When I offered to “follow” Shannon's Dexcom Share, I thought I’d simply have her back if she needed someone. After all, I know she is well equipped to take care of herself. But I also know there have been times when I’ve been in the throes of a low, sitting with a packet of fruit snacks in my hand and trying to figure out if I should eat them. Sometimes we just need someone to tell us to “Drink your juice, Shelby”. If needed, I was happy to do that for Shannon.
Share-ing with Shannon has been what I expected . . . . but it’s also given me something unexpected. You see, I know what it's like to have a low blood sugar. I can easily list the vast and varied symptoms that might pop up with any given low. But I realize I had no idea how it feels when someone you care about is having a low blood sugar. In this way, Share-ing has given me a peek inside the world of my loved ones.
To clarify, our Share is one-sided - I don’t use the Dexcom CGM so I can’t Share back with Shannon. (Although soon MiniMed Connect will allow me to do something similar with my 530G with Enlite!) The only notification I’ve set up is the “Urgent Low” one, because I know she can handle the highs and the slight lows. But when we fall under 55, sometimes we need some help. At least, I sometimes do. (No data in the picture on the left, because I respect Shannon’s privacy.)
Getting a peek inside the “Type 3” world has been interesting. Although I hope I have a bit more insight coming out of the gate, since I've experienced tons of lows myself. I’m definitely careful with the words I chose when texting to check in on Shannon. Usually my texts simply read “Hi!! You okay?” Because I don’t want to nag her and I don’t want to interrupt her. She needs to focus on treating that low - so as long as I know that’s happening I can leave her to it. I actually feel guilty for bothering her when she’s probably feeling crappy. But I know that if the low has her too confused to treat, I need to nag her!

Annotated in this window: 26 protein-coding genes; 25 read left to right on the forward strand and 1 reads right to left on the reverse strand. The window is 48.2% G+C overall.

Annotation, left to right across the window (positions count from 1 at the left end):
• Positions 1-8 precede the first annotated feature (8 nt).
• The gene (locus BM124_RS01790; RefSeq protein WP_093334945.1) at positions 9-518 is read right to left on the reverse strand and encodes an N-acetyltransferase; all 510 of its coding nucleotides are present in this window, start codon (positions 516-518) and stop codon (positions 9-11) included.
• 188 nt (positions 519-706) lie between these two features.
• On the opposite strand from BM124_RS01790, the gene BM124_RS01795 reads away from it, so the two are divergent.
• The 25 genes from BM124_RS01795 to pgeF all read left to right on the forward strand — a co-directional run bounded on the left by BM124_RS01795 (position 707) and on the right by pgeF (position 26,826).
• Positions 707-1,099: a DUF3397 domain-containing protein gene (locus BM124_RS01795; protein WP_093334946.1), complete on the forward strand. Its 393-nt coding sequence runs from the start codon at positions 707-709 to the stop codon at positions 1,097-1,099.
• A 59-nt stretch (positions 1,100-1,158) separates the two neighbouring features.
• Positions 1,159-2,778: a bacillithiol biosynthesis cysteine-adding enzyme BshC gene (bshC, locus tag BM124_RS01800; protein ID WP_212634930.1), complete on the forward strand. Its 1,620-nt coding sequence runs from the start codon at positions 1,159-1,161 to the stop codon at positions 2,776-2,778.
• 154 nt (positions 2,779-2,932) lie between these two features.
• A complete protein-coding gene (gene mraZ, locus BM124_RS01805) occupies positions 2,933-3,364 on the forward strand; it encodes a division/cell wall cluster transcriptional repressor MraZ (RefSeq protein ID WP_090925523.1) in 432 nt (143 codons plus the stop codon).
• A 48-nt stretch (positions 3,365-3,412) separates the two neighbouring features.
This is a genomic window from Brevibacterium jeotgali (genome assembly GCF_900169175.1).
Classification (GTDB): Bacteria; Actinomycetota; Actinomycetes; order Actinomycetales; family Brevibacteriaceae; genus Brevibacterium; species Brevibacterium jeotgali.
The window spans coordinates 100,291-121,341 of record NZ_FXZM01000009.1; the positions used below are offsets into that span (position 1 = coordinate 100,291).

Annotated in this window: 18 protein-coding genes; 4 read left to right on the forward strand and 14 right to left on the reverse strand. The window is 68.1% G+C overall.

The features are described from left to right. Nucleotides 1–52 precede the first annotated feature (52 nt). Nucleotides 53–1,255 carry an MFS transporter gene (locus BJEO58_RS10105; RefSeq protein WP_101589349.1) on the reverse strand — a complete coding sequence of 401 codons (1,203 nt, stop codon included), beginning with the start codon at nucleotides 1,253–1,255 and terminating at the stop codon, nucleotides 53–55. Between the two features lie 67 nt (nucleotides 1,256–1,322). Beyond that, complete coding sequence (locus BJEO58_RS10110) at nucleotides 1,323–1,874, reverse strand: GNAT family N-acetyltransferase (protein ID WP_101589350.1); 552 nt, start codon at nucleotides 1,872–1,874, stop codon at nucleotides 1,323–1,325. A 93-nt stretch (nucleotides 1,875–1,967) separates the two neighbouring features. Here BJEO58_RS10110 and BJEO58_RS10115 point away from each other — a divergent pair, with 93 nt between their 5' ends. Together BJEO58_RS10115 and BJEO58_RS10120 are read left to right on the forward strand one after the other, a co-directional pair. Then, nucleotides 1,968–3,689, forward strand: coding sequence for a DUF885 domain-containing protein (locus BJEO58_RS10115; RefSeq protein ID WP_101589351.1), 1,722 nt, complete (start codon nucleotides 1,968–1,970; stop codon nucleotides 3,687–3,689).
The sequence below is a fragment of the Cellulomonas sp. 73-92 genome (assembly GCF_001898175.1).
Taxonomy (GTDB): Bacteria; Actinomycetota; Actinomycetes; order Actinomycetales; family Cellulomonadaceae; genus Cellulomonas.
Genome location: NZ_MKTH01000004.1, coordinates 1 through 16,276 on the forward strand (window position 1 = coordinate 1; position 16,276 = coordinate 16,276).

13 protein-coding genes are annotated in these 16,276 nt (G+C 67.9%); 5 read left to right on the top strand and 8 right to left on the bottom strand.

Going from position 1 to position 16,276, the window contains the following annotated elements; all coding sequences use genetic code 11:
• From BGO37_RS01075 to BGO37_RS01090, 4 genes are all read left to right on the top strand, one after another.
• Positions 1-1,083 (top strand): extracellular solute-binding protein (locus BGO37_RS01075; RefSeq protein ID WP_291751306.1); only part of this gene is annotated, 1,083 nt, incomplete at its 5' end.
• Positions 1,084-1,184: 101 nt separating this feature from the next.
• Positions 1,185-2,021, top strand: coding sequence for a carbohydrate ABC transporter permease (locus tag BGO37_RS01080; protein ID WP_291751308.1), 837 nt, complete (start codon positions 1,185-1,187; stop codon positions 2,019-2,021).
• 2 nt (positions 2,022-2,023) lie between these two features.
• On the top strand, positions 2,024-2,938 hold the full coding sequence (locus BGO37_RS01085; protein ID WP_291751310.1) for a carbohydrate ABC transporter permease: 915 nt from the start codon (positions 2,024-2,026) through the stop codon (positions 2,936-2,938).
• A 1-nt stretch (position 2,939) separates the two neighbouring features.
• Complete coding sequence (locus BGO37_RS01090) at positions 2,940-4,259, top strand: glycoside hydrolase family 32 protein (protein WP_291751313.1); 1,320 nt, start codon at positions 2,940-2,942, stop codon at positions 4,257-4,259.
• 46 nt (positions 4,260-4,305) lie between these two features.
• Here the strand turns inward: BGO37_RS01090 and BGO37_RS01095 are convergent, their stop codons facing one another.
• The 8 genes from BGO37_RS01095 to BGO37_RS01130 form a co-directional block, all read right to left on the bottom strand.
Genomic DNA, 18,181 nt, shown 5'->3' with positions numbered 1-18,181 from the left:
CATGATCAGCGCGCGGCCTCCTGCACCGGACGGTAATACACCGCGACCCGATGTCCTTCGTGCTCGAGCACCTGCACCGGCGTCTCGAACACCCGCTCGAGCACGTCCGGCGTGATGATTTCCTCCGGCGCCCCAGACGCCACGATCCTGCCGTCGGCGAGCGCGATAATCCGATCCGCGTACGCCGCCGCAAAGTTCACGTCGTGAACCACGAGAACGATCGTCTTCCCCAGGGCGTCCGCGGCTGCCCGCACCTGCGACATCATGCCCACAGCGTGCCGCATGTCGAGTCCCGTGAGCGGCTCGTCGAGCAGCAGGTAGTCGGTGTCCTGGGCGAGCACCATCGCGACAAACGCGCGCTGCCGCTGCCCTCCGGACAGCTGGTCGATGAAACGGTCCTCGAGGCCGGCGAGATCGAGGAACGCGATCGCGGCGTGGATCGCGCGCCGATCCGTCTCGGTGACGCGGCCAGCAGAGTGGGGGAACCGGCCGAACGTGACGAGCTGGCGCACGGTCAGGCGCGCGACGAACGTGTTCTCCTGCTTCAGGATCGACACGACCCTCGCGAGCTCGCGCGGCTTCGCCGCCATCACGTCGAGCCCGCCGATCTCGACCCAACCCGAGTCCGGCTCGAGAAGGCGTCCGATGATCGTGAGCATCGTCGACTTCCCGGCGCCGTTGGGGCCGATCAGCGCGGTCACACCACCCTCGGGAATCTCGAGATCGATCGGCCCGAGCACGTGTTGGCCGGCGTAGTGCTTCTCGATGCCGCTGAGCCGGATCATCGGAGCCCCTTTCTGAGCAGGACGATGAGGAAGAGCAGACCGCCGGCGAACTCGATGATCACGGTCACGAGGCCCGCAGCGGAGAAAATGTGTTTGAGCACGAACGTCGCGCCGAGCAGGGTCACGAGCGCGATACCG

The really eye-opening part for me happened about a week ago. The “Shannon Is Low” alarm buzzed around 4:30 a.m. I texted . . . and waited . . . and didn’t get a response. Panic rushed in fierce and quick! I texted again, and then I thought about how we’d never discussed what I should do if the alarm buzzes and she doesn’t respond. I was hesitant to call her in the middle of the night knowing she has three small boys in the house that need their sleep. Just as I was deciding it was safer to just wake up her whole household, she replied and my panic was washed away on a wave of relief.
We talked about it the next day and agreed that yes, I should call her, and that the boys probably wouldn’t hear her cell ringing anyway so no worries there. But I have to tell you - that moment of panic has made me love and admire our Type 3s even more. I’m great at complaining about all the diabetes crap I have to deal with. But the fear and helplessness my husband must feel when I’m in the throes of a bad low? I hadn’t fully comprehended how that feels until Shannon didn’t answer my text. And I’m grateful to understand it better now. It’s made Pete an even bigger hero to me than he already was . . .
You can check out Shannon’s take on “Share”-ing over here.